Connection to the outside world. This presented itself in a few different forms – students value industry connections, tangible job opportunities, and PACE units – but most simply, they value the sense that we’re learning with purpose here at Macquarie.

We will be exploring each of these themes, and others, at a panel discussion during L&T Week and will welcome questions and debate.  We invite you to come along and gain some honest, candid insight into the student experience at Macquarie. Registrations are essential – more details are available using the link below.

Tuesday 23 September, 2.15pm-3.15pm: “The Student Voice”

 

Can internships prepare graduates for jobs that don’t yet exist?

By Lara Hardy, Online Student Support Officer, Off-campus Programs, Centre for Open Education

When a baby born today graduates from university in approximately 23 years’ time, the jobs they apply for may not even exist today.

With positions such as bank tellers, travel agents, cashiers, posties, and print journalists likely facing extinction by 2034, Associate Professor Elisabetta Magnani, of the Australian Business School at the University of New South Wales, says that with future changes in technology, the human traits of “compassion and intelligence” will be required to distinguish a person in their field in order to make sure they are perceived as “necessary” in the workforce.

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Innovation and PACE shine in Learning and Teaching Week 2013 eBook

Macquarie’s annual celebration of pedagogy and scholarship, Learning and Teaching Week was held from 16-20 September 2013. As presenters are encouraged each year to publish their work as a way of sharing practice and furthering research in this area, an eBook option was offered as a new publishing platform to those who presented papers, symposia, roundtables and workshops. Continue reading Innovation and PACE shine in Learning and Teaching Week 2013 eBook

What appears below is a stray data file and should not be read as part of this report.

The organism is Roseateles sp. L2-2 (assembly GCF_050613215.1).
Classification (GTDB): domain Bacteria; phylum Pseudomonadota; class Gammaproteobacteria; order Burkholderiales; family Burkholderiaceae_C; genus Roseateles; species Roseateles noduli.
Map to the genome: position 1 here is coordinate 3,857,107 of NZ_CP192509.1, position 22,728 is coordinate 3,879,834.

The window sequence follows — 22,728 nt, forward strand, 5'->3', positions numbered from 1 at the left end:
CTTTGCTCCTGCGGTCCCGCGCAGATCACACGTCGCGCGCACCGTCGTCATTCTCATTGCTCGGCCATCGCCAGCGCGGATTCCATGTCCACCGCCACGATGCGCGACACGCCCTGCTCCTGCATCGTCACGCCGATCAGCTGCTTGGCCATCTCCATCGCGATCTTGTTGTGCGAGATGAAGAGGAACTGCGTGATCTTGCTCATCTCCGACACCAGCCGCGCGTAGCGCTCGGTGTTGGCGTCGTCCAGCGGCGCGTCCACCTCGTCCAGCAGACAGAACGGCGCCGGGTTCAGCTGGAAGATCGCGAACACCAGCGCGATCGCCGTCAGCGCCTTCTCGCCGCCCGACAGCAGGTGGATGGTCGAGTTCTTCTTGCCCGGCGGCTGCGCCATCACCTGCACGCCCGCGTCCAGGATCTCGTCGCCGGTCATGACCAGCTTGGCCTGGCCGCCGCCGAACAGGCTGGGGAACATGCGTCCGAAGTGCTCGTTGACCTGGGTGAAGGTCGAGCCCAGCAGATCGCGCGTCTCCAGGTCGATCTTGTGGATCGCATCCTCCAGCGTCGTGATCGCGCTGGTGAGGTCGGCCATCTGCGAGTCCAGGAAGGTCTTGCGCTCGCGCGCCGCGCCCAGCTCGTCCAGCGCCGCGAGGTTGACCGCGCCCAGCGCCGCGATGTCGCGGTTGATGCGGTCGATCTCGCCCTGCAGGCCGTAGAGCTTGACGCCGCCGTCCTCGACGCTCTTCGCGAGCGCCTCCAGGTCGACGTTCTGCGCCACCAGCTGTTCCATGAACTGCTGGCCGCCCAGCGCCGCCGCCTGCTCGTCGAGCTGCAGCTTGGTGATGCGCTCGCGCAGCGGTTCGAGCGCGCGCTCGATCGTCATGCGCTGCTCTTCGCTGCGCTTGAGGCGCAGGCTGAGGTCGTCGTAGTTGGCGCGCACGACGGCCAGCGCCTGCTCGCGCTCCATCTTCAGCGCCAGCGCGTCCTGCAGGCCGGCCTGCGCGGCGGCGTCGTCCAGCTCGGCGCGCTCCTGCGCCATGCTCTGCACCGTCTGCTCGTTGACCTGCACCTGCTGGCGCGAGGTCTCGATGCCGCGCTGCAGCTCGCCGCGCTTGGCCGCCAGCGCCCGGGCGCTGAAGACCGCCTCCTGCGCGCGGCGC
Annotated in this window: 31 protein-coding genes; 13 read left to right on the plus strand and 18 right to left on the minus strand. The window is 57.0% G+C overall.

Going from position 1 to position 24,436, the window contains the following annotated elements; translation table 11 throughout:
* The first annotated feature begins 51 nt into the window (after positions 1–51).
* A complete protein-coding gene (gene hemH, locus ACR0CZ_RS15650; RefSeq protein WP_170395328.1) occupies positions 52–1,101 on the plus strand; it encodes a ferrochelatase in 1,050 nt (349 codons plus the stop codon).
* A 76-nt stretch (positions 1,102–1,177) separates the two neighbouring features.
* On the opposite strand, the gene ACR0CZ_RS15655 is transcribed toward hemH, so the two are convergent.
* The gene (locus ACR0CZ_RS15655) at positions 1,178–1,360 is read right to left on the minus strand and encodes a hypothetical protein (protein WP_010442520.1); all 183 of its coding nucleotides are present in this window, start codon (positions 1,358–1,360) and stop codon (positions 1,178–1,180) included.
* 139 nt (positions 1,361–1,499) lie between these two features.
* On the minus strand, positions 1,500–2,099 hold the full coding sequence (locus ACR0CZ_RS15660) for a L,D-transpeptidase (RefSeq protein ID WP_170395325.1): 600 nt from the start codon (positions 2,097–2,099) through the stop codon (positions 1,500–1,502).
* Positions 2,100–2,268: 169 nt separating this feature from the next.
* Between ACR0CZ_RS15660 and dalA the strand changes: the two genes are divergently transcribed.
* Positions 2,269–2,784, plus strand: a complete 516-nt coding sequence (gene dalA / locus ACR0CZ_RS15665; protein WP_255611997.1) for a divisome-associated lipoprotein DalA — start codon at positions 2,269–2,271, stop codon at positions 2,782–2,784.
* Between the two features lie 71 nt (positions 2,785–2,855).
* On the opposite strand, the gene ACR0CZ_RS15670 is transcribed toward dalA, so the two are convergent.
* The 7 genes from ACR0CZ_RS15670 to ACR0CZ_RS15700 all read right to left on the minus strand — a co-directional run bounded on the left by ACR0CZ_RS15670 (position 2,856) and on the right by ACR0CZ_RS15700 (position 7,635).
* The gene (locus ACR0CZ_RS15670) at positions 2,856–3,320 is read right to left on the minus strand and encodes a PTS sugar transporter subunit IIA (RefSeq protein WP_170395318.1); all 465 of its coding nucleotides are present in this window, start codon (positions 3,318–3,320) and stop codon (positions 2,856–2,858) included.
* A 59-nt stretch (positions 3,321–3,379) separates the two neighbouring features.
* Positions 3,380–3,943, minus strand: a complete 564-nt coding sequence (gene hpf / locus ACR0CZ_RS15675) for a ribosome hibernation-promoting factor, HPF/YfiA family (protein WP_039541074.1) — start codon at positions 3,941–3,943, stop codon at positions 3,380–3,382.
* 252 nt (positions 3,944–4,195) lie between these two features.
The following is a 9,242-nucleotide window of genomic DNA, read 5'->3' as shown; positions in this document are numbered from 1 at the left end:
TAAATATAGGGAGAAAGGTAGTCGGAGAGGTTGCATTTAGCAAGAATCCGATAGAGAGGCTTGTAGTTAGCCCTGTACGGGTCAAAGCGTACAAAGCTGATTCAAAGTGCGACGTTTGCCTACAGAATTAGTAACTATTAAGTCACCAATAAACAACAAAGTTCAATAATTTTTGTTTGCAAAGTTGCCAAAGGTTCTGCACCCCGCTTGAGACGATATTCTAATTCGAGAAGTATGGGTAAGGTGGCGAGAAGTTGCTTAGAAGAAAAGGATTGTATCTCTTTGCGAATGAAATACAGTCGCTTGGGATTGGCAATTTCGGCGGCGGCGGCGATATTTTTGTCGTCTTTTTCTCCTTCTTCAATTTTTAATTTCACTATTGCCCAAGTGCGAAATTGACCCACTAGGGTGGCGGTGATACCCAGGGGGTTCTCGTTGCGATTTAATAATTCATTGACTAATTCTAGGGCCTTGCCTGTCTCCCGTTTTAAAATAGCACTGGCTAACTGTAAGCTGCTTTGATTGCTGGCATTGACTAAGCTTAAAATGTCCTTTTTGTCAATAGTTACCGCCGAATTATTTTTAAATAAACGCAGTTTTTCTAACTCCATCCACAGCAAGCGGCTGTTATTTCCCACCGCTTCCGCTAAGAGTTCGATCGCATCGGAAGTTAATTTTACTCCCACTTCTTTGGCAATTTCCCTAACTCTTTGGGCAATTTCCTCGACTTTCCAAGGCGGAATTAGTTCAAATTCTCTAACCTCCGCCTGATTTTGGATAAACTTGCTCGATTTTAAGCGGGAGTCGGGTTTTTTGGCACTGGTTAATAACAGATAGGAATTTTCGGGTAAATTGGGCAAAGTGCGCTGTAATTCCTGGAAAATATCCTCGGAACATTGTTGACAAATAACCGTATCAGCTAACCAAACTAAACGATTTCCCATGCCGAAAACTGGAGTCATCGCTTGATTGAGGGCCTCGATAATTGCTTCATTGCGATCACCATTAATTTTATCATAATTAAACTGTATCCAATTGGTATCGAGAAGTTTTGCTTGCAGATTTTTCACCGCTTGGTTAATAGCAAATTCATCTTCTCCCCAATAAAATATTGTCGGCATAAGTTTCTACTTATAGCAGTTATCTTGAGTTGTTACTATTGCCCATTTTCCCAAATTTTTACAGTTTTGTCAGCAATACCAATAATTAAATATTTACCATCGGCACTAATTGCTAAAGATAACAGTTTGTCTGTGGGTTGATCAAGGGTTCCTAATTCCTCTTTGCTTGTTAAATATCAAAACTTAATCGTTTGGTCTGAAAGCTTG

PACE & Wesley Mission Partnership

Michelle Parrish for Wesley Mission had this to say about the success of the PACE:

Time spent talking to you and your team at MQ is always time well spent. I now have two wonderful highly intelligent graduates from MQ working as case managers in my team, so I couldn’t be happier 🙂

On Monday this week, I offered Chris Foo ( recent graduate MU) a casual P.T  case manger position in my team. Chris was one of the 7 students that I had on placement with me last year too. So that’s three of your wonderful graduates in my team now 🙂

Does work-integrated learning actually make students work ready?

Dr Calvin Smith from Griffith University will present and discuss the results of a landmark project that assessed the impact of work-integrated learning on student work-readiness:

Monday 17 February
9.30-11.30am in E6A116
Details and registration

WiL - by NASA Goddard Photo and Video http://www.flickr.com/photos/gsfc/8185441736/sizes/m/Work ready students are those who possess the basic skills and competencies needed to work within specific occupations. Specifically, work-ready students have “a combination of content knowledge and employability skills, such as communication, team work and problem solving, which enables effective professional practice”.[1]